Invisible fire pit installed in patio, with the cover off.
The ceremonial stone circle fire pit seen from above.
We finished this huge ceremonial fire pit just as winter faded into spring. These panoramas show the fire pit at rest and in full use, during the dedication ceremony, where every inch of bench seating was filled. It was very moving series of ceremonies and prayers.
Click images to enlarge.
A panorama of the fire pit dedication ceremony.
A celestial planetary pattern immediately surrounds the ceremonial fire pit. It’s made of cut bluestone and salvaged granite.
Cut bluestone surrounds the fire pit. Rays of Absolute Black granite stretch from the cardinal boulders to the fire pit. Nine planets (I included Pluto!) are made from salvaged granite.
Flagstone surrounds the North Boulder. A ray of Absolute Black Granite connects the boulder to the fire ring.
We are installing rays of black granite that connect the fire pit to the four boulders. We’re cutting down slabs of a counter top material called Absolute Black. It has a leathered finish, so that it’s not slick when it gets wet. The rays are a design feature that focuses energy and attention of the center as well as create a path from the entryways- which are immediately next to the boulders- to the fire pit itself. I am cutting each one to marry to the boulder cleanly. It’s a fun and dusty pursuit. The rays run right up to the fire pit, but are held back a quarter inch, to allow the metal ring to expand when in use. I’m not even sure that’s a risk considering how thick the metal is, but better safe than sorry!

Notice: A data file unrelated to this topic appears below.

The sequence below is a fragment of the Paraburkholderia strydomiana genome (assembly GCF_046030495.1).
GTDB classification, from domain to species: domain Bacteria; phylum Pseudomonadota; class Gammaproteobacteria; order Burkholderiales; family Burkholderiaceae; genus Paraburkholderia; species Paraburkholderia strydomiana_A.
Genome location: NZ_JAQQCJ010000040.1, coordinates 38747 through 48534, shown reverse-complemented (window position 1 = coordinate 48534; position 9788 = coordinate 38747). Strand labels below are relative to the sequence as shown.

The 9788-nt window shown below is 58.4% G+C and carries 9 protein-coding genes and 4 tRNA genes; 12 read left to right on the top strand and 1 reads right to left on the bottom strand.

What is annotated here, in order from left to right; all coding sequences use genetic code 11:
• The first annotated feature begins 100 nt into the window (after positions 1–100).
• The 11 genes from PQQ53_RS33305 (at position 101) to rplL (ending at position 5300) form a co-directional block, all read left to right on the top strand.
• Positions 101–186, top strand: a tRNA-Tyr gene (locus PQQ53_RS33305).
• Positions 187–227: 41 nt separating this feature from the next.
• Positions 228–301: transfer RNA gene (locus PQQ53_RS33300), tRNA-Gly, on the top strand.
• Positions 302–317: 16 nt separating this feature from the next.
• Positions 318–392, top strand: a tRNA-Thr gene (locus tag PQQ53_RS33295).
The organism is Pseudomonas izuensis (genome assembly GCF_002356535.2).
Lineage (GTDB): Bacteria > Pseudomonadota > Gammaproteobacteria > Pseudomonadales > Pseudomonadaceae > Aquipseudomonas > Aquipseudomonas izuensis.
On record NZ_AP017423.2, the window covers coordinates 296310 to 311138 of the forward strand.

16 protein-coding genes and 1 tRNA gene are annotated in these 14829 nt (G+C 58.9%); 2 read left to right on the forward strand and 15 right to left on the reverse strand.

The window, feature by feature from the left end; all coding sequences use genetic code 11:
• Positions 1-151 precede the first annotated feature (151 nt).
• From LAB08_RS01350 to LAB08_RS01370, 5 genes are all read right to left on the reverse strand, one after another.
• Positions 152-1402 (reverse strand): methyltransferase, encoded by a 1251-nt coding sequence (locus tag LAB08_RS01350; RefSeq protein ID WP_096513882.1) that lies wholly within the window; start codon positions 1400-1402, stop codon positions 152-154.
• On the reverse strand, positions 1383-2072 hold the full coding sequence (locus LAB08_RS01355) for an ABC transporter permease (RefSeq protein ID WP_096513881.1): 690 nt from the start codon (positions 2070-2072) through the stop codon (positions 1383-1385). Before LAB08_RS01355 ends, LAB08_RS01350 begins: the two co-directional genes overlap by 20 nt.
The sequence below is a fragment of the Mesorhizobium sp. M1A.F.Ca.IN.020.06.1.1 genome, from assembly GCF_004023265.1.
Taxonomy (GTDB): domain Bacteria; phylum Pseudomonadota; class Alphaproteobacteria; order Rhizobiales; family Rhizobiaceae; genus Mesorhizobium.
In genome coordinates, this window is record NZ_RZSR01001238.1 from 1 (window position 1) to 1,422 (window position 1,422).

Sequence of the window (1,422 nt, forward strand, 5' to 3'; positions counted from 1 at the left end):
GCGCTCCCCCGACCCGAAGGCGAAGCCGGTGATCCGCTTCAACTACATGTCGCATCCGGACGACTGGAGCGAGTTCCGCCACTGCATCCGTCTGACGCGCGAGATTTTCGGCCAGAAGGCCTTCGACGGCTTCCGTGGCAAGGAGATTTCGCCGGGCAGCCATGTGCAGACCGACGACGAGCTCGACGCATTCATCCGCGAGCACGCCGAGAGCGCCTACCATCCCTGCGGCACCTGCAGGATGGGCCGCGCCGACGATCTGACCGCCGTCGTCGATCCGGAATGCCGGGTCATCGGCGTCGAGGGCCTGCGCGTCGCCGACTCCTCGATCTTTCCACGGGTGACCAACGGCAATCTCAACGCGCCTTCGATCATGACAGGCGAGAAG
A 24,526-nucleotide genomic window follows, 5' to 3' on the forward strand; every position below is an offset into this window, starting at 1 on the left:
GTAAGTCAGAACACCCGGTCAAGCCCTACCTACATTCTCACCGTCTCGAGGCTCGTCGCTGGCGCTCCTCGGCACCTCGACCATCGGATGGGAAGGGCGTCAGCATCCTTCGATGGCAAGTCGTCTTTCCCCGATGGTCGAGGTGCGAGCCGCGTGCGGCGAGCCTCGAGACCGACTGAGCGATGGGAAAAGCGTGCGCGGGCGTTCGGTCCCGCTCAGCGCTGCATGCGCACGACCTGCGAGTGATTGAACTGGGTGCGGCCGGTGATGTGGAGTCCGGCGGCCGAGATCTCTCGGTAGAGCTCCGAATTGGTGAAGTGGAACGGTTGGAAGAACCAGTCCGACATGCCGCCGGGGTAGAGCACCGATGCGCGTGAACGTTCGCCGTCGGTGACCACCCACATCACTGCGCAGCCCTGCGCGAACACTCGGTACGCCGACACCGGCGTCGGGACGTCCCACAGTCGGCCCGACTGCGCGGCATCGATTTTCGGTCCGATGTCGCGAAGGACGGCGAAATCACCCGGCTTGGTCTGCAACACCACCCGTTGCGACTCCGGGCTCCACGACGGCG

A drystone culvert allows water to escape the circular patio.
There are two culverts like this built into each section of wall. If the boulders are located at 12, 3, 6 and 9 o’clock, the culverts are placed to fill out the clock’s face. They allow surface run off to escape the central patio area during a gullywasher. Plus, I think they look super cool!
A view of the fire pit, granite ray and flagstone.
The outer path is three feet across. In this image you can see the suggestion of the outer path, two rays and the patio taking shape. Progress has slowed a bit with the holidays and some cold, cold weather. A design for the center is well underway and I’ll be buying some capstone material soon, so we’ll be ready to make hay when the sun shines.
Hammerhead Stoneworks has recently begun a new project, one that will keep us busy through the winter months. It’s a large ceremonial fire pit in a wide open part of the Asheville environs. When the wind blows out here, we feel it. These first few photos show the start up and our early progress. We have started by building a series of drystone walls. They are two-sided, free standing-walls that will top out at about eighteen inches, making the whole wall a very long stone bench. There are four such walls that terminate at the boulders which are located at the cardinal points of the compass.
Fire pit project layout.
On a large project like this, site layout is a crucial component. Everything hinges on the center point. We worked diligently to get the levels and shapes correct before we cluttered the area with stone and our tent.
Free-standing walls encircle a ceremonial fire pit.
Free-standing walls encircle a ceremonial fire pit.
A car port frame laced with sheet plastic protects us from the elements.
The tent has been a huge asset. Two weeks in, I think the tent has saved us two and half working days. And even in cases where we could have tolerated the cold, we were more comfortable and able to do our best, most efficient work. It’s hard to set stone well when you’re so bundled up you can’t move your arms! It’s noisy in there on a windy day, but pop in the iPod and you barely notice.
A long curving free-standing wall as part of a ceremonial fire pit.
This is a close up of the first wall now ready for cap.